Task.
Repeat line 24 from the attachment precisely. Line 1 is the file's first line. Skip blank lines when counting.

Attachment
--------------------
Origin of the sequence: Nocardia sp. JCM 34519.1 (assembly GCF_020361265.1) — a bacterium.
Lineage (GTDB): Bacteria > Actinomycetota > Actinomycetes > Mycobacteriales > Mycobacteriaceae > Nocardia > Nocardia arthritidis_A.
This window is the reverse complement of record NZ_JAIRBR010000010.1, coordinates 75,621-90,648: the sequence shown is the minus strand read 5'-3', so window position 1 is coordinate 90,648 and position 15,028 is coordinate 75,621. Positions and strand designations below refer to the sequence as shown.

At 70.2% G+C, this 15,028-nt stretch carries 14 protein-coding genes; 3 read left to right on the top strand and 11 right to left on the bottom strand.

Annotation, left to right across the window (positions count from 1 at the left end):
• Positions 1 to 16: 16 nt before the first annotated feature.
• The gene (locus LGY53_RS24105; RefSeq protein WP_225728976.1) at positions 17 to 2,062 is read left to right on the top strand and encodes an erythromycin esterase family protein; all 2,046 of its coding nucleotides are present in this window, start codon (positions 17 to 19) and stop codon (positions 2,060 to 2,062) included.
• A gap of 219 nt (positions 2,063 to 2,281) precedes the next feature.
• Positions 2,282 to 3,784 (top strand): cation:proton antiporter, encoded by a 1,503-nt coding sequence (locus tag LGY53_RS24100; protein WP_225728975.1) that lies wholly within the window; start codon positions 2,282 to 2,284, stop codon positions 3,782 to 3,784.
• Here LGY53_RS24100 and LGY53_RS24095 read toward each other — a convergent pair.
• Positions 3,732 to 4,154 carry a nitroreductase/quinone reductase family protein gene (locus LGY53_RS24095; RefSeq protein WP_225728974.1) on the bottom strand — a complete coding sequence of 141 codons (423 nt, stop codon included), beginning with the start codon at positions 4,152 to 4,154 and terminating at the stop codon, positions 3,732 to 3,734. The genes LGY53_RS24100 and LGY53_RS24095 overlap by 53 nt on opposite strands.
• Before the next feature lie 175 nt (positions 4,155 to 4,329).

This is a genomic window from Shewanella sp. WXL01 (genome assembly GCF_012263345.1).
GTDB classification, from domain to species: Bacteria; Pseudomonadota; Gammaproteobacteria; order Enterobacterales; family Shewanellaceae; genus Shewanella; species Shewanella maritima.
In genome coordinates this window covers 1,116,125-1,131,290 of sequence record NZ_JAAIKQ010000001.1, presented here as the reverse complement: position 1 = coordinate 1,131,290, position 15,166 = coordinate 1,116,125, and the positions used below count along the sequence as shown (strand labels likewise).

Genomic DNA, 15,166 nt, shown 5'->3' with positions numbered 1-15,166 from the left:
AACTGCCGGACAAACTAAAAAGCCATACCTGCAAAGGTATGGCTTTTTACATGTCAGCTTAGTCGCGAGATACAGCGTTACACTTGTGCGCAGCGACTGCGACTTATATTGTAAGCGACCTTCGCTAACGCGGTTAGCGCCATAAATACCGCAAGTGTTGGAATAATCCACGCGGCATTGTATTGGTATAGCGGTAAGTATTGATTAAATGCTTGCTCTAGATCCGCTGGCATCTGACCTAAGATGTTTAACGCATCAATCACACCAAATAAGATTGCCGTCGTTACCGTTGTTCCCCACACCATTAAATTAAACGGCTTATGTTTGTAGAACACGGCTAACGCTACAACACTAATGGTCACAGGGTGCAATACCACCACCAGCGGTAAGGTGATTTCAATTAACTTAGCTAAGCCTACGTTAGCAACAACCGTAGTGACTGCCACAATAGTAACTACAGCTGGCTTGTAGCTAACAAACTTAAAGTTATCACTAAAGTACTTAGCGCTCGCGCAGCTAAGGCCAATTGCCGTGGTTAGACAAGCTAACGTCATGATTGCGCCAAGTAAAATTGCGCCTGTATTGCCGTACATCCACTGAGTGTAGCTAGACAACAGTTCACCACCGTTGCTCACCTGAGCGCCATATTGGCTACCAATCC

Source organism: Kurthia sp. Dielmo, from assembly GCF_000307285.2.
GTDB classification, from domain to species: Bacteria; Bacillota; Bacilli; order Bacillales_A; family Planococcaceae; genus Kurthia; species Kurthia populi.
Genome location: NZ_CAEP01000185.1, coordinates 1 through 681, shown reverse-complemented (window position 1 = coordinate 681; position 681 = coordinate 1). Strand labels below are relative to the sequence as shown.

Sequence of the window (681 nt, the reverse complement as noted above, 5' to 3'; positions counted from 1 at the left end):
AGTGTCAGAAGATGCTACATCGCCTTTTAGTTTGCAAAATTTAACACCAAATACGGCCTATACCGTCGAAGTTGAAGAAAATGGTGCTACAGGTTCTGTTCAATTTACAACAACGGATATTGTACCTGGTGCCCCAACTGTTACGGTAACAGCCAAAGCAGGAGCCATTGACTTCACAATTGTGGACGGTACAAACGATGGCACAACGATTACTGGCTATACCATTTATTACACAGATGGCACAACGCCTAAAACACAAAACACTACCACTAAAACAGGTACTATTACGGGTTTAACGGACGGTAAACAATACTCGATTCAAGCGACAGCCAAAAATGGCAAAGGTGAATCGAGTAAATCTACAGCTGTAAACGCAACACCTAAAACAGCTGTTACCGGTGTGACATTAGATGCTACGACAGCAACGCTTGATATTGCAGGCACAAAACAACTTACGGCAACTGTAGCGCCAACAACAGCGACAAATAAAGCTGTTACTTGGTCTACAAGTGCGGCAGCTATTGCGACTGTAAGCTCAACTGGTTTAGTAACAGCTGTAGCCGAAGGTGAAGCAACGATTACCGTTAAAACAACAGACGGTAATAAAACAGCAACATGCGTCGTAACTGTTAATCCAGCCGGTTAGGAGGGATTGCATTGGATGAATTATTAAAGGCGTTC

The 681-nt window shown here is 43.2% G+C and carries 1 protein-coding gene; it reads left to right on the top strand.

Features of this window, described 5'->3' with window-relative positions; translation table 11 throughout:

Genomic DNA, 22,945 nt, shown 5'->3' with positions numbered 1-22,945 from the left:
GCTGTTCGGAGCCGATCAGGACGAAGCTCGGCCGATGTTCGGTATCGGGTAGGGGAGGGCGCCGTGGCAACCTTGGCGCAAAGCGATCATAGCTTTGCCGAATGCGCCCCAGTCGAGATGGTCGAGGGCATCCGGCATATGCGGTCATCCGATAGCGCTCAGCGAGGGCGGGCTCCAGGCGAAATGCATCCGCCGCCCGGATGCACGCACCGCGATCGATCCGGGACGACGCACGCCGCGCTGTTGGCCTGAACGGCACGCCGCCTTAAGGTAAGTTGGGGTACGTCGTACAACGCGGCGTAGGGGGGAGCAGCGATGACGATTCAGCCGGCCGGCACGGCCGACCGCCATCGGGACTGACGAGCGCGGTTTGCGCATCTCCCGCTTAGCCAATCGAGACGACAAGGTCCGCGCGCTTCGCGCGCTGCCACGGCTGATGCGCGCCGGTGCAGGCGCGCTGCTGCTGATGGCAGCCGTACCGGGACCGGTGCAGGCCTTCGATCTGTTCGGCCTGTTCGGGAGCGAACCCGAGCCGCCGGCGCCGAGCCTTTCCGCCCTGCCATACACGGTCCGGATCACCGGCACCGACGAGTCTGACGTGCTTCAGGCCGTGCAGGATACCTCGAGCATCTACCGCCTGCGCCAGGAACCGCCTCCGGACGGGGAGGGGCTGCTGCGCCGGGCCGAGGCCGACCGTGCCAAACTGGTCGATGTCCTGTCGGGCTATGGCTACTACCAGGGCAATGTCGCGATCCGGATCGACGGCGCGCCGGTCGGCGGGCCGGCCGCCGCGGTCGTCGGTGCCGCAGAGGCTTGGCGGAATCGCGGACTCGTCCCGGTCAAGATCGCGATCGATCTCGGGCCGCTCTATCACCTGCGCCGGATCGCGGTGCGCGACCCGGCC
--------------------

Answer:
Features of this window, described 5'->3' with window-relative positions; translation table 11 throughout: